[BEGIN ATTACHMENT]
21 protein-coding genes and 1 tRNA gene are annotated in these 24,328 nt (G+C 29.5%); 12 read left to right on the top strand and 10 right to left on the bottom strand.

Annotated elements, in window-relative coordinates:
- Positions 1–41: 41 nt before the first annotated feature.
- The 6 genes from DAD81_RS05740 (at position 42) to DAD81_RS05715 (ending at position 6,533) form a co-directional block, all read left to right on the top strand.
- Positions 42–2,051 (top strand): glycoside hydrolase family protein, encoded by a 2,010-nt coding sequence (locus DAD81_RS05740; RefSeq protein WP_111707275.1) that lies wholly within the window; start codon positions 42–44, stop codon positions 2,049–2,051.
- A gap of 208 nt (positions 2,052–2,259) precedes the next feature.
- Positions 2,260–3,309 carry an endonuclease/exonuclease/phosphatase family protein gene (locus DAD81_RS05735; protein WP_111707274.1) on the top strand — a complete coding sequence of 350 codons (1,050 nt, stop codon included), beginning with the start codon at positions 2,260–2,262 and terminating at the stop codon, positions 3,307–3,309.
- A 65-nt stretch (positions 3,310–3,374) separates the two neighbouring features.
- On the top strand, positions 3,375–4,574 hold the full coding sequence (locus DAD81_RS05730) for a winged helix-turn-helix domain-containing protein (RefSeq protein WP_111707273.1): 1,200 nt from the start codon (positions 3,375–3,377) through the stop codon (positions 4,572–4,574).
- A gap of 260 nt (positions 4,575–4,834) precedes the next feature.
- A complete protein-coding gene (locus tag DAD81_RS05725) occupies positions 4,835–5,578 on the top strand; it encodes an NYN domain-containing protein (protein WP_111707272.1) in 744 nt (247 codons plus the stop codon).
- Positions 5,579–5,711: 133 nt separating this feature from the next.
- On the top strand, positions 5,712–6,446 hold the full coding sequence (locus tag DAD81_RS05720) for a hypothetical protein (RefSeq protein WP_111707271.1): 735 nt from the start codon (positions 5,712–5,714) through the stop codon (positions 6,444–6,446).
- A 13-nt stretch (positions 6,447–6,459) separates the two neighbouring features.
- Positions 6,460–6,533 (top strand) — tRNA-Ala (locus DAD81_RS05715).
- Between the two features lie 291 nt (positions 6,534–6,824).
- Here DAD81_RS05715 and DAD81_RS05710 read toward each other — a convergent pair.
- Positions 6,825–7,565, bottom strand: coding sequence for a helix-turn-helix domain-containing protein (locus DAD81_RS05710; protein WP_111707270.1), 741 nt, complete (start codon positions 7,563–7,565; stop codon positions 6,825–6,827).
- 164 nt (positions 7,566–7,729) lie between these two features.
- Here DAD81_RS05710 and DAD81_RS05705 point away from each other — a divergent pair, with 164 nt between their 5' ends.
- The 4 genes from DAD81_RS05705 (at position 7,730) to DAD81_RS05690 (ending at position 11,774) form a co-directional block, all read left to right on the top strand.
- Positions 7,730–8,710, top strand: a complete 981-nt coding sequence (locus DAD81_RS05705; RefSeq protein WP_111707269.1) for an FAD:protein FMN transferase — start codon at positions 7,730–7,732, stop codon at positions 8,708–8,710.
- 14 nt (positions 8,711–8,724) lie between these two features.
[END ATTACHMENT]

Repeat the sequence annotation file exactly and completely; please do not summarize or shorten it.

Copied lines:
21 protein-coding genes and 1 tRNA gene are annotated in these 24,328 nt (G+C 29.5%); 12 read left to right on the top strand and 10 right to left on the bottom strand.

Annotated elements, in window-relative coordinates:
- Positions 1–41: 41 nt before the first annotated feature.
- The 6 genes from DAD81_RS05740 (at position 42) to DAD81_RS05715 (ending at position 6,533) form a co-directional block, all read left to right on the top strand.
- Positions 42–2,051 (top strand): glycoside hydrolase family protein, encoded by a 2,010-nt coding sequence (locus DAD81_RS05740; RefSeq protein WP_111707275.1) that lies wholly within the window; start codon positions 42–44, stop codon positions 2,049–2,051.
- A gap of 208 nt (positions 2,052–2,259) precedes the next feature.
- Positions 2,260–3,309 carry an endonuclease/exonuclease/phosphatase family protein gene (locus DAD81_RS05735; protein WP_111707274.1) on the top strand — a complete coding sequence of 350 codons (1,050 nt, stop codon included), beginning with the start codon at positions 2,260–2,262 and terminating at the stop codon, positions 3,307–3,309.
- A 65-nt stretch (positions 3,310–3,374) separates the two neighbouring features.
- On the top strand, positions 3,375–4,574 hold the full coding sequence (locus DAD81_RS05730) for a winged helix-turn-helix domain-containing protein (RefSeq protein WP_111707273.1): 1,200 nt from the start codon (positions 3,375–3,377) through the stop codon (positions 4,572–4,574).
- A gap of 260 nt (positions 4,575–4,834) precedes the next feature.
- A complete protein-coding gene (locus tag DAD81_RS05725) occupies positions 4,835–5,578 on the top strand; it encodes an NYN domain-containing protein (protein WP_111707272.1) in 744 nt (247 codons plus the stop codon).
- Positions 5,579–5,711: 133 nt separating this feature from the next.
- On the top strand, positions 5,712–6,446 hold the full coding sequence (locus tag DAD81_RS05720) for a hypothetical protein (RefSeq protein WP_111707271.1): 735 nt from the start codon (positions 5,712–5,714) through the stop codon (positions 6,444–6,446).
- A 13-nt stretch (positions 6,447–6,459) separates the two neighbouring features.
- Positions 6,460–6,533 (top strand) — tRNA-Ala (locus DAD81_RS05715).
- Between the two features lie 291 nt (positions 6,534–6,824).
- Here DAD81_RS05715 and DAD81_RS05710 read toward each other — a convergent pair.
- Positions 6,825–7,565, bottom strand: coding sequence for a helix-turn-helix domain-containing protein (locus DAD81_RS05710; protein WP_111707270.1), 741 nt, complete (start codon positions 7,563–7,565; stop codon positions 6,825–6,827).
- 164 nt (positions 7,566–7,729) lie between these two features.
- Here DAD81_RS05710 and DAD81_RS05705 point away from each other — a divergent pair, with 164 nt between their 5' ends.
- The 4 genes from DAD81_RS05705 (at position 7,730) to DAD81_RS05690 (ending at position 11,774) form a co-directional block, all read left to right on the top strand.
- Positions 7,730–8,710, top strand: a complete 981-nt coding sequence (locus DAD81_RS05705; RefSeq protein WP_111707269.1) for an FAD:protein FMN transferase — start codon at positions 7,730–7,732, stop codon at positions 8,708–8,710.
- 14 nt (positions 8,711–8,724) lie between these two features.